Now, you find yourself in a position to manage people, not because you necessarily enjoy dealing with the challenge of getting the best out of those you now supervise, but because of various other reasons, like greater status, money, prestige, recognition, or because there isn’t any other way for your career to progress as it is “supposed” to.

So, take a deep breath and read on for navigation tips:

First, learn to check your ego at the door. When supervising others, you must consciously shift your focus from yourself to those you supervise. Up to this point, your career has been focused on you – what YOU think, what YOU can do, who YOU know. That ends right now. Your thoughts, your needs, your concerns, your technical ability . . . they are no longer your number one concerns anymore. Instead, your world now centers on the thoughts, needs, concerns and technical ability of your employees. Your management brilliance will be measured by how well you elicit the best work from these people, who may be nothing like you, and to do that you have to focus on what makes THEM tick.

Second, learn to listen . . . a lot. Before your ascendance into management, you simply had to understand the task, and then carry it out to the best of your ability. Now, you must engage your employees in what needs to be done to improve in the department or the company. They will have much to say whether they tell you out right or not. When in doubt, close your mouth and listen. Your employees may come to you with complaints about the company, about you, and each other . . . and with excuses for why the work is not done or not done well, and your initial reaction will most likely be defensive — to shield yourself from blame and to justify your competencee.

Instead, listen for the emotion behind their words, and validate what they are experiencing. Then, redirect them by asking questions about what they have experienced. Eventually, you’ll get to the real reason they came to talk to you, and through that conversation you will prove to be someone whom they can trust because you kept the focus on them and listened.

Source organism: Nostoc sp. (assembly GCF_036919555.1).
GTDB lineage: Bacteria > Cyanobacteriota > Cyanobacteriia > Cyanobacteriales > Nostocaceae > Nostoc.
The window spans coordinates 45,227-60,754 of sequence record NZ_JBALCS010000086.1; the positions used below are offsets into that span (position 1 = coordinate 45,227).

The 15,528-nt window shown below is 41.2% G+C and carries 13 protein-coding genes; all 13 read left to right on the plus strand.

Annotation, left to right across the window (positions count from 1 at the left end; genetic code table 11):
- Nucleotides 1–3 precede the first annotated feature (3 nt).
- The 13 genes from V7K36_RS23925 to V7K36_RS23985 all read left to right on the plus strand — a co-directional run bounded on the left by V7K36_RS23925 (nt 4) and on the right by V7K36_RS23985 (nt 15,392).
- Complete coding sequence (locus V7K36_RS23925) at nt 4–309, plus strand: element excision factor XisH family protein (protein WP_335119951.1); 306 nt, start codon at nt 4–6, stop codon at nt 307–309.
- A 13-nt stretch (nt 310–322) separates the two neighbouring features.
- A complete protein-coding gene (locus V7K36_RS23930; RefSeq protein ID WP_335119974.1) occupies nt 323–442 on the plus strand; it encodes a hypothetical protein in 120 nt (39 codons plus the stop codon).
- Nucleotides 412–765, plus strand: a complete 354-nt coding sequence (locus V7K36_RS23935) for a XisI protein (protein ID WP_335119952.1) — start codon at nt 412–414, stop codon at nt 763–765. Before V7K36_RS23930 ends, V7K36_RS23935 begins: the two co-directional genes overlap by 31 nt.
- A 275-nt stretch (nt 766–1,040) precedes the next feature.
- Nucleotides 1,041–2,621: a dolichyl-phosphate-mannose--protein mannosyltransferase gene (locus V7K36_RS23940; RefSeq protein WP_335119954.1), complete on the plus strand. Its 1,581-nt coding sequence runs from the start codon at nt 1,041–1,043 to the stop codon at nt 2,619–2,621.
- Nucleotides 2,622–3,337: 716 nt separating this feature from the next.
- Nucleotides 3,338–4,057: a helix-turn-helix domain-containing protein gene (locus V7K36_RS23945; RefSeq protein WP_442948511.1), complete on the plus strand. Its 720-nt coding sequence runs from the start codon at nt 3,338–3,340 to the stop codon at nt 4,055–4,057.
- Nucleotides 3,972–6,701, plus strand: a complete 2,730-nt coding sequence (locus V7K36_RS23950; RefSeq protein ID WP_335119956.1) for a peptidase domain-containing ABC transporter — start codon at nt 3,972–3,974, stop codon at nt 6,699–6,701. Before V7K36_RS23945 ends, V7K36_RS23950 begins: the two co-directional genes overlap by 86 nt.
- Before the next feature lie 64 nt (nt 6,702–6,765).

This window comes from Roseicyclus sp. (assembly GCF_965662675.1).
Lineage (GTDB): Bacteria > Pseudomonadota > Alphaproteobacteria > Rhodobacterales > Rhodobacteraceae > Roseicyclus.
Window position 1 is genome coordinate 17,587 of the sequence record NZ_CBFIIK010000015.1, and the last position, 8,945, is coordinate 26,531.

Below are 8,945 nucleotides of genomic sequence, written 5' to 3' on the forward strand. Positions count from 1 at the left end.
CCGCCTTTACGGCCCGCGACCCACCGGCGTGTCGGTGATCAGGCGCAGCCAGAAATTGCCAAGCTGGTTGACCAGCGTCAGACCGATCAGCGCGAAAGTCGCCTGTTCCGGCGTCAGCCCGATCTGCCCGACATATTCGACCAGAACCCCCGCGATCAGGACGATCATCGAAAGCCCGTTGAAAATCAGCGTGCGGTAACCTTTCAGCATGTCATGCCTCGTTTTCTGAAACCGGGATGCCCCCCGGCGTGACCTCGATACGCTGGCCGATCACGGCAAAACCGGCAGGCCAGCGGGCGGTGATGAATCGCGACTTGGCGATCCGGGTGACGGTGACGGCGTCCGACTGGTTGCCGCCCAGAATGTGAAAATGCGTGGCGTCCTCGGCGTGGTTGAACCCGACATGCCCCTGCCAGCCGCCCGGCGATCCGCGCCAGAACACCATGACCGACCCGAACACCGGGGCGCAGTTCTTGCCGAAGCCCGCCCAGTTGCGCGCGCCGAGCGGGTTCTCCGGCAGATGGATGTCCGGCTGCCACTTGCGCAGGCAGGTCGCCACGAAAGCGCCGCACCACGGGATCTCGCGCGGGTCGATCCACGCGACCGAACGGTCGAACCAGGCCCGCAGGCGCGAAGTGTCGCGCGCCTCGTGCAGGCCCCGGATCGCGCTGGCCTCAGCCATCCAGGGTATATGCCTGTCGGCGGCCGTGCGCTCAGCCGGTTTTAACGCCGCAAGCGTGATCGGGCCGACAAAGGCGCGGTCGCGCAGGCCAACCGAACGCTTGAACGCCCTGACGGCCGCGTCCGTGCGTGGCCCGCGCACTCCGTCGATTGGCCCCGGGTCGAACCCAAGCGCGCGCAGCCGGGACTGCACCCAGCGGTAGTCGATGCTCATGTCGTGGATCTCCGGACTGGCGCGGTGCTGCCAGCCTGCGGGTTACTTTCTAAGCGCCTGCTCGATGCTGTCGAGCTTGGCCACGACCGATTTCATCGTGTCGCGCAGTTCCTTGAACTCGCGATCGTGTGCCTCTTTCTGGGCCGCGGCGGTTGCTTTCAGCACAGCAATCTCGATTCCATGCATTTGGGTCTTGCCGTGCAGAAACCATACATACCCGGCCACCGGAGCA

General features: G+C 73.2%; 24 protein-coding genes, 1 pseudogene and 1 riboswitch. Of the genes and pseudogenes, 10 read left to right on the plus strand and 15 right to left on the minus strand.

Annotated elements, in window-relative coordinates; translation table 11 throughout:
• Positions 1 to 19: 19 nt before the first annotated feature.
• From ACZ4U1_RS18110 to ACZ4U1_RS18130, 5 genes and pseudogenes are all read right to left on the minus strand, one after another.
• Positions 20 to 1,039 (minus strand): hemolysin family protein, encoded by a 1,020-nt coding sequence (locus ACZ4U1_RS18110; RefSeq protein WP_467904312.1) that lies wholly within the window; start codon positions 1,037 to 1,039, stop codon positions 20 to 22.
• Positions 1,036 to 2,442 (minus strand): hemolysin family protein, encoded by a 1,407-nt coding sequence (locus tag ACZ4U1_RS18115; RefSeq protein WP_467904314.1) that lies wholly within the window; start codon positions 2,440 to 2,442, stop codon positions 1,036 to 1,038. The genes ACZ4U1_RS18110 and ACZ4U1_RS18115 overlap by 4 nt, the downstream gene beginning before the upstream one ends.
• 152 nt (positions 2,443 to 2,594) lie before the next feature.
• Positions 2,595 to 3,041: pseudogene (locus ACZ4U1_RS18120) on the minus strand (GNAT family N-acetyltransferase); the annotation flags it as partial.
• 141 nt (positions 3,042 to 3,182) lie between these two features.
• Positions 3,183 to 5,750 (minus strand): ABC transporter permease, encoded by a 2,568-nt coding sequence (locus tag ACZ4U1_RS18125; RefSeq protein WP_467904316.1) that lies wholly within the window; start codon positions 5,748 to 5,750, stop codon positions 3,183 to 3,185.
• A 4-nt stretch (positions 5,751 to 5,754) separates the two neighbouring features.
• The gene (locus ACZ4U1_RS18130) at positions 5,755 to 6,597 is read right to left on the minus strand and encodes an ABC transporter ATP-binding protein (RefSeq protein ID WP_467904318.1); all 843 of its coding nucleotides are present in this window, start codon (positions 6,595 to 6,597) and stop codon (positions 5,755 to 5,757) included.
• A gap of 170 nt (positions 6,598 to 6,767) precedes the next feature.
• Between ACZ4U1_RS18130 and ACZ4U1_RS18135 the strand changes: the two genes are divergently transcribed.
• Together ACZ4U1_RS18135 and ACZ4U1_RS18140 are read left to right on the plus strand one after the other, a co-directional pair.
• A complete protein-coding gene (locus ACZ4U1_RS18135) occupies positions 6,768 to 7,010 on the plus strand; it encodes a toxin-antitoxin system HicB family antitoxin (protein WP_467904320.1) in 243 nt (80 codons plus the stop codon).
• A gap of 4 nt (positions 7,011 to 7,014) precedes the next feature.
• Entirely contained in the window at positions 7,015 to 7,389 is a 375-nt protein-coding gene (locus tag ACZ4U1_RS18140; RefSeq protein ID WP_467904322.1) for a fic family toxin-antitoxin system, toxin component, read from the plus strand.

And third, learn to manage your negative emotions. You’re human, so there will be times where you lose your cool. But as much as possible, stay as cool, calm and collected as you can.

The biological reason for doing so is that when your emotions kick in, you don’t think as clearly as you normally would because the body is taking energy from the logical prefrontal cortex and sending it to the emotional limbic system. The professional reason for staying collected is that blowing up in anger or being overly excitable signals your employees that you are not the steady leader they are looking to for guidance. Your employees need you to be a stabilizing presence, which in turn, increases your trustworthiness.

When you’re angered or irritated, take a deep breath while counting to 10 before responding to give your emotions time to pass, so your logical brain can have time to kick in again. Then realize, whatever happened is not the end of the world. Your response can then be focused on how to move forward to get things back on track.

Supervising a group of people who produce fantastic results is truly a rewarding experience. And the bumpy road to getting there will teach you more about yourself than almost any other life experience. Enjoy the trip.

You Versus Your Management Role

management roleI once worked with an elementary school principal had learned from credible sources that this long-term substitute was a fairly regular user of marijuana.

The principal pondered, “This isn’t a problem, is it?  I mean, I haven’t really seen her smoke pot. She’s a great employee – she’s here on time every day, the students like her, and she’s doing a good job.  I mean, there’s nothing I can do, right?  I would be violating her employment rights if I told her she couldn’t work here any longer, right?”

Heavy sigh.  Obviously, this school principal was trying to convince himself that he didn’t need to address the situation.  (I mean, really . . . how many of us know someone who smokes a little weed from time to time.)  I knew I had to offer this principal a quick lesson on the difference between his personal boundaries and those required of him as school principal.

When you accept a job in any organization, you are not paid simply to show up and be your sweet little ol’ self; rather, you are paid to step into a role that serves the organization.  Moreover, in a management or other leadership position, you are paid to represent the interests of the company.  I like to think of it as literally stepping into a suit of clothing that represents the position.  For example, this individual was required to step into the role of “manager” or “school principal”.  Sounds simple enough.

When stepping into a managerial role, it can be really easy to make the transition from yourself as “individual person” to “manager”. But  your personal values, beliefs and ways of operating must align to a great degree with those required in the work role.  The rub comes when your personal values, beliefs, and ways of operating are either more expansive or restrictive than those required of your company and/or role.